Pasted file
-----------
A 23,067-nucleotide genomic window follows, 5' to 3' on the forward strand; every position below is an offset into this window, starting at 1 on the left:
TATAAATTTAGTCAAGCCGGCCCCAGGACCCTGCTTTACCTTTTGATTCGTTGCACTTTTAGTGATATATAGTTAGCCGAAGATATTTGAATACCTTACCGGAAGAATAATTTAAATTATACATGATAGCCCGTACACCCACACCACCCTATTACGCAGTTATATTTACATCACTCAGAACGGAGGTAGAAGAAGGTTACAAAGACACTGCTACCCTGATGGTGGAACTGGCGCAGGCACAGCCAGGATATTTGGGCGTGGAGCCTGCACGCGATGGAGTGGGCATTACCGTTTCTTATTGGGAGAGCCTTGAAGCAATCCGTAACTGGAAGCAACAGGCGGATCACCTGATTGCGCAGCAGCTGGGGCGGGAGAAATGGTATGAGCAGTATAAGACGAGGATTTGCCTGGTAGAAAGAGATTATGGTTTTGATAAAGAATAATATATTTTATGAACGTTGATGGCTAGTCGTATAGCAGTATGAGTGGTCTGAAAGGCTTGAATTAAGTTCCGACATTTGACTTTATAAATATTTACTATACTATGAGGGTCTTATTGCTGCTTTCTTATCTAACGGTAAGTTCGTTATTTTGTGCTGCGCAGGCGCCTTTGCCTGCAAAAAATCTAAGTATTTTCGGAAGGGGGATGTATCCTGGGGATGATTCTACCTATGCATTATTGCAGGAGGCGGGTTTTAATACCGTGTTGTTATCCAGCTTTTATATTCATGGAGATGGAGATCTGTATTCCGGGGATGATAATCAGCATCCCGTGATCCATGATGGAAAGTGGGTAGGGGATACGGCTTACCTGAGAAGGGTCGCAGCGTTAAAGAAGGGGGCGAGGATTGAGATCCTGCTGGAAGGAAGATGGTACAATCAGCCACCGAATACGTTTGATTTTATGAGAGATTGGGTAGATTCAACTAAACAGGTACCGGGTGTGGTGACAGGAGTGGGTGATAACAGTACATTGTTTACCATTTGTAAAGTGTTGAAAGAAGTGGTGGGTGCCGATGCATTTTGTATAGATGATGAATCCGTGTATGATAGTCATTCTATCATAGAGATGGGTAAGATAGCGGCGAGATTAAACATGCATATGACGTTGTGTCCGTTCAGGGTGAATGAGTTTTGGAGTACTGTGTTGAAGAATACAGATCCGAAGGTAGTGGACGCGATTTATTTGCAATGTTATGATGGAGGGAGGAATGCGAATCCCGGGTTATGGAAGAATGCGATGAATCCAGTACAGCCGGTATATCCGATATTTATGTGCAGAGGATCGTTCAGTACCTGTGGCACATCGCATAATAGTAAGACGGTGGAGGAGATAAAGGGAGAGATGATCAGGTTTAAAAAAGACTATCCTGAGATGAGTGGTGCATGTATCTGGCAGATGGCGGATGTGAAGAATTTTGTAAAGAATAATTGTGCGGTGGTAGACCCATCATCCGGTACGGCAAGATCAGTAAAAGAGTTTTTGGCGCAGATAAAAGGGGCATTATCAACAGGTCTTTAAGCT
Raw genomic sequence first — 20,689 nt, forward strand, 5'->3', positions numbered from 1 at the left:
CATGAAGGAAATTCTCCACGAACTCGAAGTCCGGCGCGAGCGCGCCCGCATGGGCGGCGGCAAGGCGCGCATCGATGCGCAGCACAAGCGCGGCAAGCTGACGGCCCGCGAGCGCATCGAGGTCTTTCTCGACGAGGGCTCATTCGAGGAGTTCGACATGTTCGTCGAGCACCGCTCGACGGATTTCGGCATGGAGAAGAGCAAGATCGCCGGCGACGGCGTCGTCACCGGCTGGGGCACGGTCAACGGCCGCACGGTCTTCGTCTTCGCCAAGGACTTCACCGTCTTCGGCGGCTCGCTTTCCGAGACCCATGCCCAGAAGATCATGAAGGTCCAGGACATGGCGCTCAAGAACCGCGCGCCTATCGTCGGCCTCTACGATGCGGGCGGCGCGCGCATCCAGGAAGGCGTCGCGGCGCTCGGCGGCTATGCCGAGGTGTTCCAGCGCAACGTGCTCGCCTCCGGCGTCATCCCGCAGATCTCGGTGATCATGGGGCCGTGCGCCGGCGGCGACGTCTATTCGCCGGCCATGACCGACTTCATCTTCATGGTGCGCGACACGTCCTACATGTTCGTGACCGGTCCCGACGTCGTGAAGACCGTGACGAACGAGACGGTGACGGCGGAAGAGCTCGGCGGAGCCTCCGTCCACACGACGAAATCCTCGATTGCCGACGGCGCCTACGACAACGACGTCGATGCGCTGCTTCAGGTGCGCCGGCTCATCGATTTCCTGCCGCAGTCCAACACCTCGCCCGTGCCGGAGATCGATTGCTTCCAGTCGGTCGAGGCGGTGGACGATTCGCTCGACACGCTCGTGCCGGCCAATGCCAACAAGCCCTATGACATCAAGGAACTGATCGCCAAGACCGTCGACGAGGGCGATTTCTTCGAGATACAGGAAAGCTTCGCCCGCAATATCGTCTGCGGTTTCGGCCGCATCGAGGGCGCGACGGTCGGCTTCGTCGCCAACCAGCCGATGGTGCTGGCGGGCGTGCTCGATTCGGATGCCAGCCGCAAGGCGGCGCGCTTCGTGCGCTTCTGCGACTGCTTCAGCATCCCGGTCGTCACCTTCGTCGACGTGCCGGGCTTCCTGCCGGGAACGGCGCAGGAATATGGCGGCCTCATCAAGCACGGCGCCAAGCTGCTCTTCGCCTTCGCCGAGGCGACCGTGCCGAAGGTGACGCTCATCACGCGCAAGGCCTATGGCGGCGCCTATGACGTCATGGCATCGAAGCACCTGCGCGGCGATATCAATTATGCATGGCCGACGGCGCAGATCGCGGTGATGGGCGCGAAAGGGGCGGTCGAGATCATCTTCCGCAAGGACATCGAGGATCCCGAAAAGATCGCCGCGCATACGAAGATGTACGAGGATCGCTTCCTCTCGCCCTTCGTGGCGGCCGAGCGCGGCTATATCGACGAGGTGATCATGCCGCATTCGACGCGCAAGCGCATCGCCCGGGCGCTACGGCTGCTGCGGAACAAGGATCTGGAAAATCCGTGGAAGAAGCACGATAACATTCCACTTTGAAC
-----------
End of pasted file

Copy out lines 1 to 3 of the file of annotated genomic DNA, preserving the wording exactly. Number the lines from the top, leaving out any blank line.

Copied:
A 23,067-nucleotide genomic window follows, 5' to 3' on the forward strand; every position below is an offset into this window, starting at 1 on the left:
TATAAATTTAGTCAAGCCGGCCCCAGGACCCTGCTTTACCTTTTGATTCGTTGCACTTTTAGTGATATATAGTTAGCCGAAGATATTTGAATACCTTACCGGAAGAATAATTTAAATTATACATGATAGCCCGTACACCCACACCACCCTATTACGCAGTTATATTTACATCACTCAGAACGGAGGTAGAAGAAGGTTACAAAGACACTGCTACCCTGATGGTGGAACTGGCGCAGGCACAGCCAGGATATTTGGGCGTGGAGCCTGCACGCGATGGAGTGGGCATTACCGTTTCTTATTGGGAGAGCCTTGAAGCAATCCGTAACTGGAAGCAACAGGCGGATCACCTGATTGCGCAGCAGCTGGGGCGGGAGAAATGGTATGAGCAGTATAAGACGAGGATTTGCCTGGTAGAAAGAGATTATGGTTTTGATAAAGAATAATATATTTTATGAACGTTGATGGCTAGTCGTATAGCAGTATGAGTGGTCTGAAAGGCTTGAATTAAGTTCCGACATTTGACTTTATAAATATTTACTATACTATGAGGGTCTTATTGCTGCTTTCTTATCTAACGGTAAGTTCGTTATTTTGTGCTGCGCAGGCGCCTTTGCCTGCAAAAAATCTAAGTATTTTCGGAAGGGGGATGTATCCTGGGGATGATTCTACCTATGCATTATTGCAGGAGGCGGGTTTTAATACCGTGTTGTTATCCAGCTTTTATATTCATGGAGATGGAGATCTGTATTCCGGGGATGATAATCAGCATCCCGTGATCCATGATGGAAAGTGGGTAGGGGATACGGCTTACCTGAGAAGGGTCGCAGCGTTAAAGAAGGGGGCGAGGATTGAGATCCTGCTGGAAGGAAGATGGTACAATCAGCCACCGAATACGTTTGATTTTATGAGAGATTGGGTAGATTCAACTAAACAGGTACCGGGTGTGGTGACAGGAGTGGGTGATAACAGTACATTGTTTACCATTTGTAAAGTGTTGAAAGAAGTGGTGGGTGCCGATGCATTTTGTATAGATGATGAATCCGTGTATGATAGTCATTCTATCATAGAGATGGGTAAGATAGCGGCGAGATTAAACATGCATATGACGTTGTGTCCGTTCAGGGTGAATGAGTTTTGGAGTACTGTGTTGAAGAATACAGATCCGAAGGTAGTGGACGCGATTTATTTGCAATGTTATGATGGAGGGAGGAATGCGAATCCCGGGTTATGGAAGAATGCGATGAATCCAGTACAGCCGGTATATCCGATATTTATGTGCAGAGGATCGTTCAGTACCTGTGGCACATCGCATAATAGTAAGACGGTGGAGGAGATAAAGGGAGAGATGATCAGGTTTAAAAAAGACTATCCTGAGATGAGTGGTGCATGTATCTGGCAGATGGCGGATGTGAAGAATTTTGTAAAGAATAATTGTGCGGTGGTAGACCCATCATCCGGTACGGCAAGATCAGTAAAAGAGTTTTTGGCGCAGATAAAAGGGGCATTATCAACAGGTCTTTAAGCT
Raw genomic sequence first — 20,689 nt, forward strand, 5'->3', positions numbered from 1 at the left: